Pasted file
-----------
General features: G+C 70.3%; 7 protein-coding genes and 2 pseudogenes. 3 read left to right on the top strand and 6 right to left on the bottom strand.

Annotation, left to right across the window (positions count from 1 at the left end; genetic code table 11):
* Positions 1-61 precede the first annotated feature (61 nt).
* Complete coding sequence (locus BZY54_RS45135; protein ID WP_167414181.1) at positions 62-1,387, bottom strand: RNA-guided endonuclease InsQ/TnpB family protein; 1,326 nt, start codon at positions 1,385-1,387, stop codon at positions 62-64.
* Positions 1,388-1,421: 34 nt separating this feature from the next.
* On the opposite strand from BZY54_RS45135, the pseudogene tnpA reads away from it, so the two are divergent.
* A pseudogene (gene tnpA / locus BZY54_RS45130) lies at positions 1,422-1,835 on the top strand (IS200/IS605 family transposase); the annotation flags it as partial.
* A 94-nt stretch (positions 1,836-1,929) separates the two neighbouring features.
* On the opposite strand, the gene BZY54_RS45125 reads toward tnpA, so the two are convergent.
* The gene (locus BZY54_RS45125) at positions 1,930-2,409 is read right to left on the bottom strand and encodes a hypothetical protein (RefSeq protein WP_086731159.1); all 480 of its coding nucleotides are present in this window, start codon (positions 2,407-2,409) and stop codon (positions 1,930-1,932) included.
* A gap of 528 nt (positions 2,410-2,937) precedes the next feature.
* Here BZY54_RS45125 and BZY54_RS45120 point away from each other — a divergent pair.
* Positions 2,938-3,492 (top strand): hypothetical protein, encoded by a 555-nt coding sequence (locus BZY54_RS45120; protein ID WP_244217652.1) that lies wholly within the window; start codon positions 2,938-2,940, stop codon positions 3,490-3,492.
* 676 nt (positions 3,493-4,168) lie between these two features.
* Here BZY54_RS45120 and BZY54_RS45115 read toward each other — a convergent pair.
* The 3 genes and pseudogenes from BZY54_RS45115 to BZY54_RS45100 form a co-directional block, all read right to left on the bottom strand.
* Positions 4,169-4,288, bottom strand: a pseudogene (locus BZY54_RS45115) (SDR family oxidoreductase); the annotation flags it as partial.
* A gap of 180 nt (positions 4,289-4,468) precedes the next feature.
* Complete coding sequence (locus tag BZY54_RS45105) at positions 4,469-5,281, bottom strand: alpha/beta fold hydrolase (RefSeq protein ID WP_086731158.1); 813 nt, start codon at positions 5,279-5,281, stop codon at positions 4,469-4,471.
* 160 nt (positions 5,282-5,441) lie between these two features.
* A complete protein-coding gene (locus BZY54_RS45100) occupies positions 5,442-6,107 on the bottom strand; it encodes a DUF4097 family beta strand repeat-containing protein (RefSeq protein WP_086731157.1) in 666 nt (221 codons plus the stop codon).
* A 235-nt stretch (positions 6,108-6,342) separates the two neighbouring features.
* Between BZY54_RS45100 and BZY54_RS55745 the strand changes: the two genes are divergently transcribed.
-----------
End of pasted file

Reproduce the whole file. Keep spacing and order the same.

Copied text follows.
General features: G+C 70.3%; 7 protein-coding genes and 2 pseudogenes. 3 read left to right on the top strand and 6 right to left on the bottom strand.

Annotation, left to right across the window (positions count from 1 at the left end; genetic code table 11):
* Positions 1-61 precede the first annotated feature (61 nt).
* Complete coding sequence (locus BZY54_RS45135; protein ID WP_167414181.1) at positions 62-1,387, bottom strand: RNA-guided endonuclease InsQ/TnpB family protein; 1,326 nt, start codon at positions 1,385-1,387, stop codon at positions 62-64.
* Positions 1,388-1,421: 34 nt separating this feature from the next.
* On the opposite strand from BZY54_RS45135, the pseudogene tnpA reads away from it, so the two are divergent.
* A pseudogene (gene tnpA / locus BZY54_RS45130) lies at positions 1,422-1,835 on the top strand (IS200/IS605 family transposase); the annotation flags it as partial.
* A 94-nt stretch (positions 1,836-1,929) separates the two neighbouring features.
* On the opposite strand, the gene BZY54_RS45125 reads toward tnpA, so the two are convergent.
* The gene (locus BZY54_RS45125) at positions 1,930-2,409 is read right to left on the bottom strand and encodes a hypothetical protein (RefSeq protein WP_086731159.1); all 480 of its coding nucleotides are present in this window, start codon (positions 2,407-2,409) and stop codon (positions 1,930-1,932) included.
* A gap of 528 nt (positions 2,410-2,937) precedes the next feature.
* Here BZY54_RS45125 and BZY54_RS45120 point away from each other — a divergent pair.
* Positions 2,938-3,492 (top strand): hypothetical protein, encoded by a 555-nt coding sequence (locus BZY54_RS45120; protein ID WP_244217652.1) that lies wholly within the window; start codon positions 2,938-2,940, stop codon positions 3,490-3,492.
* 676 nt (positions 3,493-4,168) lie between these two features.
* Here BZY54_RS45120 and BZY54_RS45115 read toward each other — a convergent pair.
* The 3 genes and pseudogenes from BZY54_RS45115 to BZY54_RS45100 form a co-directional block, all read right to left on the bottom strand.
* Positions 4,169-4,288, bottom strand: a pseudogene (locus BZY54_RS45115) (SDR family oxidoreductase); the annotation flags it as partial.
* A gap of 180 nt (positions 4,289-4,468) precedes the next feature.
* Complete coding sequence (locus tag BZY54_RS45105) at positions 4,469-5,281, bottom strand: alpha/beta fold hydrolase (RefSeq protein ID WP_086731158.1); 813 nt, start codon at positions 5,279-5,281, stop codon at positions 4,469-4,471.
* 160 nt (positions 5,282-5,441) lie between these two features.
* A complete protein-coding gene (locus BZY54_RS45100) occupies positions 5,442-6,107 on the bottom strand; it encodes a DUF4097 family beta strand repeat-containing protein (RefSeq protein WP_086731157.1) in 666 nt (221 codons plus the stop codon).
* A 235-nt stretch (positions 6,108-6,342) separates the two neighbouring features.
* Between BZY54_RS45100 and BZY54_RS55745 the strand changes: the two genes are divergently transcribed.